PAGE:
A child and family-focused organization in Ghana, J Initiative, is asking the government to remove the 20% import tax on sanitary towels in order to make them available and affordable for all girls regardless of their socio-economic backgrounds.
According to the NGO, the high cost of sanitary pads in the country is affecting the education of girls because many girls, especially those in the rural communities in Ghana, are unable to buy the product hence stay away from school.
Presently 20% tax levy is charged on imported sanitary towels because sanitary pads are categorised as luxury products per the Ghana Revenue Authority guidelines.
The situation, the NGO believes, has accounted for organizations in Ghana resorting to pad donations to girls; especially those in deprived societies as a way to encourage girls’ attendance and participation in school activities during menstruation.
The child-centered research and advocacy non-governmental organization says a research in schools in Ghana revealed that menstruation has emerged as an additional barrier to school attendance and active participation amongst adolescent girls in Ghana.
In a statement signed by the CEO of J. Initiative, Awo Aidam Amenya on the International Day of the Girl Child, the organization indicated some barriers to girls’ school attendance, participation, and retention have been identified as cultural expectations, early pregnancy and marriage, household responsibilities and the prioritization of boys’ education and should be worked on to save the situation.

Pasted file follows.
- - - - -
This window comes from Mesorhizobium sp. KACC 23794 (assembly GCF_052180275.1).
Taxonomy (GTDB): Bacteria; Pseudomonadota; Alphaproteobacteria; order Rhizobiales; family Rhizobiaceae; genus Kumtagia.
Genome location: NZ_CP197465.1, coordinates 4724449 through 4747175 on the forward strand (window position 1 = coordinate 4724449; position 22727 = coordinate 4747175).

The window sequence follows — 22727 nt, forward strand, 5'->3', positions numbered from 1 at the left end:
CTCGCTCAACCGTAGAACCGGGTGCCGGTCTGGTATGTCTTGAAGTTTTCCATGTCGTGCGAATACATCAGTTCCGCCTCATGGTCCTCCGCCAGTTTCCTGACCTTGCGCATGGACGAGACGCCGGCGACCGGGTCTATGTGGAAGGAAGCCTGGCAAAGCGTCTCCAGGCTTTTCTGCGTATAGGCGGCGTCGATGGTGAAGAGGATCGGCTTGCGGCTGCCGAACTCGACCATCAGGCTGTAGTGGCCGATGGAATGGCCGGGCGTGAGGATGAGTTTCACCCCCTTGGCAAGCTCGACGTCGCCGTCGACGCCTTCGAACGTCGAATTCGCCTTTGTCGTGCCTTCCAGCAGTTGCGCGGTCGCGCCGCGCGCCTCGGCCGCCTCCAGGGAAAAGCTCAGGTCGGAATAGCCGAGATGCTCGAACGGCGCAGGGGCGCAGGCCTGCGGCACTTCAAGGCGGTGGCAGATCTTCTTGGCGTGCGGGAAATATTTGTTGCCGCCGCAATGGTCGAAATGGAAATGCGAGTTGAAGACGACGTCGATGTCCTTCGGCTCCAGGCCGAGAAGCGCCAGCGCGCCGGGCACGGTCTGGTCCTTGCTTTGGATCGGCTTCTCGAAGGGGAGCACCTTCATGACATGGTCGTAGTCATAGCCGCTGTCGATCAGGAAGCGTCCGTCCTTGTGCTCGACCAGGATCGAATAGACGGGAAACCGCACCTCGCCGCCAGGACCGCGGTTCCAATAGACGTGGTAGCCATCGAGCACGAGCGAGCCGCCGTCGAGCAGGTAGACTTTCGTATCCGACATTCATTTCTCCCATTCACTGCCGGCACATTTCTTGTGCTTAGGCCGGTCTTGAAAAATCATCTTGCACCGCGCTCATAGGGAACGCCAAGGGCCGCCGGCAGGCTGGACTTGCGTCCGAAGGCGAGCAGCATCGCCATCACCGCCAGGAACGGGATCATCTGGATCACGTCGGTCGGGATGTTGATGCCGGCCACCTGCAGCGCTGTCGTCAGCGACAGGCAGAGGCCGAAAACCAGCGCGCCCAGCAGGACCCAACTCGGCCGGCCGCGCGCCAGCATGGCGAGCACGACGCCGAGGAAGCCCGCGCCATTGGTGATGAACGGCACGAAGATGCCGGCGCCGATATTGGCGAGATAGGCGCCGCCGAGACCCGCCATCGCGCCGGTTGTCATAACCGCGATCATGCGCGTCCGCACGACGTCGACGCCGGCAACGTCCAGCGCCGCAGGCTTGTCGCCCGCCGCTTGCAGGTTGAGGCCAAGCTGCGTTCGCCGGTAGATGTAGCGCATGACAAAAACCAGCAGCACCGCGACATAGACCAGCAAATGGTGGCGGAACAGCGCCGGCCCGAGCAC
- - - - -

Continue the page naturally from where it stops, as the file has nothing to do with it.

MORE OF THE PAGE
“The school environment also tends to contribute to these barriers to the education of girls. Some deficits in the school environment that discourage girls from attending and participating in school activities include lack of female teachers, sanitation and hygiene facilities, and gender-based violence,” the statement revealed.
Today is being observed globally as the International Day of the Girl Child under the theme: “With Her; a skilled GirlForce’’. The focus of this year’s theme is on securing viable employment opportunities for adolescent girls set to enter the workforce within the next decade.
The Organization believes its ‘Happy School Girl Project’ resonates with this year’s theme in the sense that if girls’ participation and retention in school is hindered because of menstruation, the pre-supposition that they cannot acquire the soft skills needed to become a useful workforce to any country is high.
“On this special day, it would be most appropriate that the government would consider reviewing tax on sanitary pads to ensure an enhancement in the Ghanaian girls’ health and in the education,” the statement said.
The Organization also builds partnerships with organisations and individuals to promote child online safety by employing rights and evidence-based advocacy approaches to achieve sustainable outcomes.
JI’s HAPPY SCHOOL GIRL PROJECT is a Menstrual Hygiene Management programme to educates girls / young women and builds their capacity to manage their periods by practicing clean and healthy methods which includes but not limited to how they get hold of, use and dispose off materials used for blood absorption such as disposable sanitary pads, reusable sanitary pads, panty pads or a menstrual cup.
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